The Port St. Lucie Police Department said the man approached the clerk on Wednesday, Aug. 7 and “inquired about purchasing a weapon that would kill a large amount of people.”
The incident took place at a Walmart off Highway 1.
The clerk responded, “That isn’t funny.”
@PSLPolice need help identifying man who approached sales clerk at Wal-Mart (10855 https://t.co/UoLuZSqAjk Hwy1) /inquired about buying a weapon that would kill a large amount of people. We need to talk w/ him please call Det Boice 772 871-5172 @CBS12 @WPBF25News @TCPalm @WPTV pic.twitter.com/JA64jZ0n1v
— Port St. Lucie PD (@PSLPolice) August 8, 2019
“I know,” the man said, before inquiring again about the weapon.
The suspect was described as a white male between 50 and 60 years old, with grey/black hair and a goatee, and wearing a short sleeve black shirt, colored shorts, and a black watch on his left wrist.
The man stood around 5’8″ and weighed around 210 pounds, officials said.
No other information was available.
The alert came after a mass shooting took place at a Walmart in El Paso, Texas over the weekend, leaving 22 dead and a slew of others wounded. In response, Walmart CEO Doug McMillon said the company would respond in “thoughtful and deliberate” ways.
Texas Governor Says No ‘Red Flags’ in Suspect’s Past
Gov. Greg Abbott said Wednesday he’s not aware of any “red flags” in the suspected El Paso shooter’s past and made no mention of taking major gun-control measures in Texas, where three mass shootings since 2017 have killed more than 50 people.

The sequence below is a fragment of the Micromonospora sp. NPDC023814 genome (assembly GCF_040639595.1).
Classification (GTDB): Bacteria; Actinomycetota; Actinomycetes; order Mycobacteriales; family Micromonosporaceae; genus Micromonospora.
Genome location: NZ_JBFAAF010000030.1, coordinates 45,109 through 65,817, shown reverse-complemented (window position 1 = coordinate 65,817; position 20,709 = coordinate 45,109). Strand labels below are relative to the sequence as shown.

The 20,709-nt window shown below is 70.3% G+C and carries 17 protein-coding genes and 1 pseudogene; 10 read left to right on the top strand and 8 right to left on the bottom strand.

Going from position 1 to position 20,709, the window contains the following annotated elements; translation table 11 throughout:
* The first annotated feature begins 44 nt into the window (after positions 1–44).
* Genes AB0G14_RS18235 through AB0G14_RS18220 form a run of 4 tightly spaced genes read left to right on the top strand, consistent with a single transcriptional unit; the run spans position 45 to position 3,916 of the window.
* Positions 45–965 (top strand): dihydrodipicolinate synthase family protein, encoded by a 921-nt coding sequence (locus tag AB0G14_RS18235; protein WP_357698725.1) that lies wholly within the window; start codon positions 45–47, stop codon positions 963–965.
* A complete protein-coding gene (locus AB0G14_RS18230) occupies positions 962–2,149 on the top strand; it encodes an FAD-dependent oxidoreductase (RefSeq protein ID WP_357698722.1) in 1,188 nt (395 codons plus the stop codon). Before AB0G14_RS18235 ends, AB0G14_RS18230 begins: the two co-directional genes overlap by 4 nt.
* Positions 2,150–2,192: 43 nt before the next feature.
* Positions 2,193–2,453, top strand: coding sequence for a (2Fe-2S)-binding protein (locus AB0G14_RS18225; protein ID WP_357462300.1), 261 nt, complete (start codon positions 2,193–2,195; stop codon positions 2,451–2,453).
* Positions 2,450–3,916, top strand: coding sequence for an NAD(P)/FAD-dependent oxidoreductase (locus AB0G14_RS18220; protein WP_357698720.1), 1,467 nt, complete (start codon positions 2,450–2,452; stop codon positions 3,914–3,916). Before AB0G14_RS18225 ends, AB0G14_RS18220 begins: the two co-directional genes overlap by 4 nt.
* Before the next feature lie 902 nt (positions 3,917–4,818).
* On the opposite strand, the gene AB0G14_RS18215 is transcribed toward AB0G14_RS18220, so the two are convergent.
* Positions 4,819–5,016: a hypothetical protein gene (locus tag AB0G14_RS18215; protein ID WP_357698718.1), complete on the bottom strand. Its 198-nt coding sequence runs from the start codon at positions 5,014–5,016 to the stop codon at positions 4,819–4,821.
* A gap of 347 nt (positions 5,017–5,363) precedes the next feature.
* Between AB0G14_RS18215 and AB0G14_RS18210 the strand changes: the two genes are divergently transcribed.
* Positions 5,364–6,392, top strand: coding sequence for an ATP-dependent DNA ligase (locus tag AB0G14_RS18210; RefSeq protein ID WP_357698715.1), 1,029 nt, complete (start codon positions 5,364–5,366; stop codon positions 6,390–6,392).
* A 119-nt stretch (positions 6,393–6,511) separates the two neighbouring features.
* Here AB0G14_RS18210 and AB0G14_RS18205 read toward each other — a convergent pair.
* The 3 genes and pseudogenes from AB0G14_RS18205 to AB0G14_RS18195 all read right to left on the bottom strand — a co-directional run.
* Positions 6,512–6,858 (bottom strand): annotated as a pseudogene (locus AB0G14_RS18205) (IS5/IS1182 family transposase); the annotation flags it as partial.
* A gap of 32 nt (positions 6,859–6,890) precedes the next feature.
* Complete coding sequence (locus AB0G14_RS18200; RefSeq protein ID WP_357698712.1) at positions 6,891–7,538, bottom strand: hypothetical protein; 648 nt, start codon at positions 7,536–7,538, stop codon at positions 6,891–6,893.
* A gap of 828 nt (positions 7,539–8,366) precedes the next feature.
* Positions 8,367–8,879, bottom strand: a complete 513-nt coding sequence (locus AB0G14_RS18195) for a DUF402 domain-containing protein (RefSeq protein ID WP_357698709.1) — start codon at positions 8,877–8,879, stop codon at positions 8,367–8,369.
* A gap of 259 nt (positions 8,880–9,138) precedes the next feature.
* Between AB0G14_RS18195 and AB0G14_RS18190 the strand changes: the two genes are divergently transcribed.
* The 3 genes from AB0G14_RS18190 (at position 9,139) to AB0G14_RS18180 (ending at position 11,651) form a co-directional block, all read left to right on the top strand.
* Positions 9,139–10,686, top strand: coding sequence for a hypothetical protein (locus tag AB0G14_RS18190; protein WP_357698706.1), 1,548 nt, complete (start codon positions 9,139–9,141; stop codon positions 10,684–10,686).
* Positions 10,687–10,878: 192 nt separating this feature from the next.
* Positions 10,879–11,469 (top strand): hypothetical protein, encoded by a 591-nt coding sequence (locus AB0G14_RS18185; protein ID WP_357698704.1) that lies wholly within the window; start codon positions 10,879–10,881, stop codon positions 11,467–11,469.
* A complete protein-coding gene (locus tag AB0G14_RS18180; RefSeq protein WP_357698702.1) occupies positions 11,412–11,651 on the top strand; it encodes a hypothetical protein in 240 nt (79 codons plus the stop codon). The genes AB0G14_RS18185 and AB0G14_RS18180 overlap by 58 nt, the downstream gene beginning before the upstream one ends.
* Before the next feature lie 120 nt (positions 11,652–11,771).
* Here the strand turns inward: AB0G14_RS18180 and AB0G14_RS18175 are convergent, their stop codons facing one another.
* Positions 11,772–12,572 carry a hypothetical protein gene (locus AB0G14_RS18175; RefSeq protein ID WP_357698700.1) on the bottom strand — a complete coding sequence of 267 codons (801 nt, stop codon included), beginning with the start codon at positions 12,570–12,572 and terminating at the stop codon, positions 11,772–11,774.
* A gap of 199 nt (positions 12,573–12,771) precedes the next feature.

Abbott, a Republican, said racism needs to be confronted and a crackdown initiated on internet sites used by violent extremists after the weekend attack that left 22 people dead in the mostly Latino border city.
“The people of Texas have been victimized by several mass shootings. It must be stopped,” said Abbott, who met with legislators Wednesday in El Paso and said the state will act swiftly to address his calls for action.
In the meeting with Abbott, the lawmakers, all Democrats from El Paso, unsuccessfully pushed for tighter firearms restrictions in the state Legislature. They gathered for a discussion hours before Abbott welcomed President Donald Trump to El Paso.
Last year, 10 people were killed in a shooting at Santa Fe High School near Houston. And in 2017, a shooting at a church in rural Sutherland Springs left more than two dozen worshippers dead.
In the El Paso shooting Saturday, authorities believe the suspected shooter, 21-year-old Patrick Crusius, posted a racist screed online before opening fire at a Walmart. Hours later in Dayton, Ohio, another young man killed nine people in an entertainment district.
An attorney for Crusius’s family said Wednesday that the suspect’s mother contacted police weeks before the rampage out of concern that her son had a rifle.
Abbott did not give specifics about what changes he’ll push for following Texas’s latest mass shooting. He said firearms must be kept away from “deranged killers” but added that “constitutional rights are not going to be violated.”
The Associated Press contributed to the report.